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The Difficulty With Grabbing Attention In Search

Those much-revered top five placements on search engines for a given set of keywords only draws the viewer’s attention for seven seconds. Gord Hotchkiss sees this short attention span as a call to brands to keep doing their market research.

The humorous Short Attention Span Theater of Comedy Central’s earlier days condensed comedy bits into brief pieces slightly longer than a commercial break. Fifteen years ago it was just a funny idea. These days the short amount of time needed to watch them would be a huge obstacle to the typical Internet surfer.

Hotchkiss has been discussing market research, particularly with regards to the studies his firm, Enquiro conducted, like their eye-tracking panels. When it comes to search, online entrepreneurs with solid organic search results, or top placement of paid search ads, may be surprised at how little attention those receive.

(T)he famous golden triangle study we did with Eyetools and Did It, and subsequent ones conducted by Enquiro, have shown over and over how quickly we interact with a search engine and how much of our scanning activity is ‘top loaded’.

Also, we don’t really skip over sponsored listings, but in some circumstances (research based activity) we’re less likely to click on them. We’ve used this body of research to come up with a fairly consistent model of how people interact with search results.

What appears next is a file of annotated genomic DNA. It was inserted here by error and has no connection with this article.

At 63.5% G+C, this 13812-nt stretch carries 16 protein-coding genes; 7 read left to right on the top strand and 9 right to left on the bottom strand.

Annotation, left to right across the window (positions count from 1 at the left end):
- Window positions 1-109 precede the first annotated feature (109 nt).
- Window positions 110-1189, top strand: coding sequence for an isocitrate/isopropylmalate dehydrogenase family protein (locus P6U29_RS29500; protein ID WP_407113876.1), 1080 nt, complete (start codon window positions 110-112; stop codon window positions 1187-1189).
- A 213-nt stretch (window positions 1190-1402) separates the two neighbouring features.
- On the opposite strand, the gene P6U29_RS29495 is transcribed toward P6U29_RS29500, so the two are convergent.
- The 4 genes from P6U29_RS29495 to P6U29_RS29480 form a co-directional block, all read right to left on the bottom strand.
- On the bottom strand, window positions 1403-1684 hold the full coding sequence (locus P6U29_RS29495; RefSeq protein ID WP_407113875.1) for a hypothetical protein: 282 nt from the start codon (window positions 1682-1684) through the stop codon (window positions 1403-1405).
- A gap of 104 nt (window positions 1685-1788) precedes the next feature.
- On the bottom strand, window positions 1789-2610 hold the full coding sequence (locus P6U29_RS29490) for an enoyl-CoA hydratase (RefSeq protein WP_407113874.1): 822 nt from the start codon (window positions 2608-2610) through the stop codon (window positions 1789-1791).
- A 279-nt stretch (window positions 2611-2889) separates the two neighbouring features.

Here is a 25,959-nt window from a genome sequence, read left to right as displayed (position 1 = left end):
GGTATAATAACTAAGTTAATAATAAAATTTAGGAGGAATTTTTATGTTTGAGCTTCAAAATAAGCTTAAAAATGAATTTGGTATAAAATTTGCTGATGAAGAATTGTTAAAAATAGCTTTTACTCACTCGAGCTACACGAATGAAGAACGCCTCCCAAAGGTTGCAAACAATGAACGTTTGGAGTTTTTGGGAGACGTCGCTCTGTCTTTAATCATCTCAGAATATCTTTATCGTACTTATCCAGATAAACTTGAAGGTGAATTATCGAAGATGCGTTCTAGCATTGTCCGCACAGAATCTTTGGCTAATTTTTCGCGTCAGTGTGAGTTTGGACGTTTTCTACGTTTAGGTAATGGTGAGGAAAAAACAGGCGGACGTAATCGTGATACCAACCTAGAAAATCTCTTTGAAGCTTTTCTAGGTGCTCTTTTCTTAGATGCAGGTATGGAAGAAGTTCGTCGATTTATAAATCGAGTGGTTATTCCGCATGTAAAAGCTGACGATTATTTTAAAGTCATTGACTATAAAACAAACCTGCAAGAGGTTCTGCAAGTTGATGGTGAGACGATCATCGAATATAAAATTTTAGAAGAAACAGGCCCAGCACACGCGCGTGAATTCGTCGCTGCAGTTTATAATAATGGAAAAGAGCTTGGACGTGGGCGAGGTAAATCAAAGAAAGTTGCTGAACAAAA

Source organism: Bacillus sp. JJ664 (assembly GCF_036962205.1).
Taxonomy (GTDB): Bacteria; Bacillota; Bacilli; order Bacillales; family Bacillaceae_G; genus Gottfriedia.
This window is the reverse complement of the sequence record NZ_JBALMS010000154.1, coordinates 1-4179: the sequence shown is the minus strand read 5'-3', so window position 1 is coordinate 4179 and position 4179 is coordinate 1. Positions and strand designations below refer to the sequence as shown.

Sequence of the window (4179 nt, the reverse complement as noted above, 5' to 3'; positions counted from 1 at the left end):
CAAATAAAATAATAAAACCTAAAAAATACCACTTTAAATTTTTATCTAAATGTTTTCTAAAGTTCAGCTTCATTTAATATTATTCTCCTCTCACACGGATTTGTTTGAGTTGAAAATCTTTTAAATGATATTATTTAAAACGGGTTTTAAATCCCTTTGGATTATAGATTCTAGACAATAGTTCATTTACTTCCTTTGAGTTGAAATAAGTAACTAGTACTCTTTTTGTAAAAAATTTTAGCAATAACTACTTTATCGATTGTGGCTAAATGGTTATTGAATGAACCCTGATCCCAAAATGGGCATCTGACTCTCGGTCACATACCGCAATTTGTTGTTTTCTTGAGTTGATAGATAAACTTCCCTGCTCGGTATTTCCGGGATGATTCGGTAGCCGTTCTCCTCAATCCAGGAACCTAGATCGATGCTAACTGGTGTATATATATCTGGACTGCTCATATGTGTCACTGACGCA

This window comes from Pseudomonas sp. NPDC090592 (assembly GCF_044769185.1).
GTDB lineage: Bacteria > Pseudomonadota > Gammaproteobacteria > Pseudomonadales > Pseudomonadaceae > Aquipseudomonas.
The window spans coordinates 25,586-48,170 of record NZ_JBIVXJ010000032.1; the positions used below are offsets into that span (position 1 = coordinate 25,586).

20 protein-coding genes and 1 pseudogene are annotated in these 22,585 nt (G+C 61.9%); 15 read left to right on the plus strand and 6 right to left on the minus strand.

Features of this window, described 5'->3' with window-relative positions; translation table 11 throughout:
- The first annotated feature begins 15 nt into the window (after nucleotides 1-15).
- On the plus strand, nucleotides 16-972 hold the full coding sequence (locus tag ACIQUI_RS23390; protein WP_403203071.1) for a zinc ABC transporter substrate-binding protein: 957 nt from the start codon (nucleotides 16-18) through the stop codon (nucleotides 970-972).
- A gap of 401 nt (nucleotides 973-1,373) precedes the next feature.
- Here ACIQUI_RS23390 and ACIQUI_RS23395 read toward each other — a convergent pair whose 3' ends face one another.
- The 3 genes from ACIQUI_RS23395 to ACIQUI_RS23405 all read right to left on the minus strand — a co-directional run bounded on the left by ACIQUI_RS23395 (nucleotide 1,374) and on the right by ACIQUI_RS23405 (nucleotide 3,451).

The results belie what people indicated in our very first survey. Well over 60% of the clicks happened in the first 4 or 5 listings, including the top sponsored ones.

People generally spent just a few seconds on the page (around 10 to 12 seems to be the average) in which they scan (not read) 4 to 5 listings. There was almost no deliberation. People click quickly, and if they don’t like what they see, they click back.

There were no faults with the market research, Hotchkiss noted. People were just being people, and their subconscious spurred these quick decisions.

“As Malcolm Gladwell shows in Blink, often these decisions prove to be better than the ones that we endlessly deliberate over. Our brains, especially the 95% that remains under the surface, are amazingly adept at making good decisions,” said Hotchkiss.

Overcoming this instinctive behavior may look like a call for more research. Hotchkiss said, “campaign optimization, A/B and multivariate testing are all best practices and should be done religiously.” They all suffer from the same problem, that being their state as a lagging indicator of customer behavior.

What he suggested means looking at people as more than a series of data in a spreadsheet. “You have to try to get into that subconscious mind. And that’s not easy,” Hotchkiss said.

Rather than curling up with the Jets-Cowboys game at 4:15 pm ET on Thanksgiving, the determined marketer may want to spend time within the pages of The Culture Code, or How Customers Think, or even the work of the late CMU professor, Herbert Simon.

Besides, Dallas is favored by 14 points, Jets beating Pittsburgh recently notwithstanding. It may not be enough time to implement such new information into a campaign this holiday season, but there will be another one next year. That gives readers a year to dig into cognitive psychology and consumer behavior. This could be worth its weight in conversions someday.

About the Author:
David A. Utter is a WebProNews editor and writer covering business and technology.

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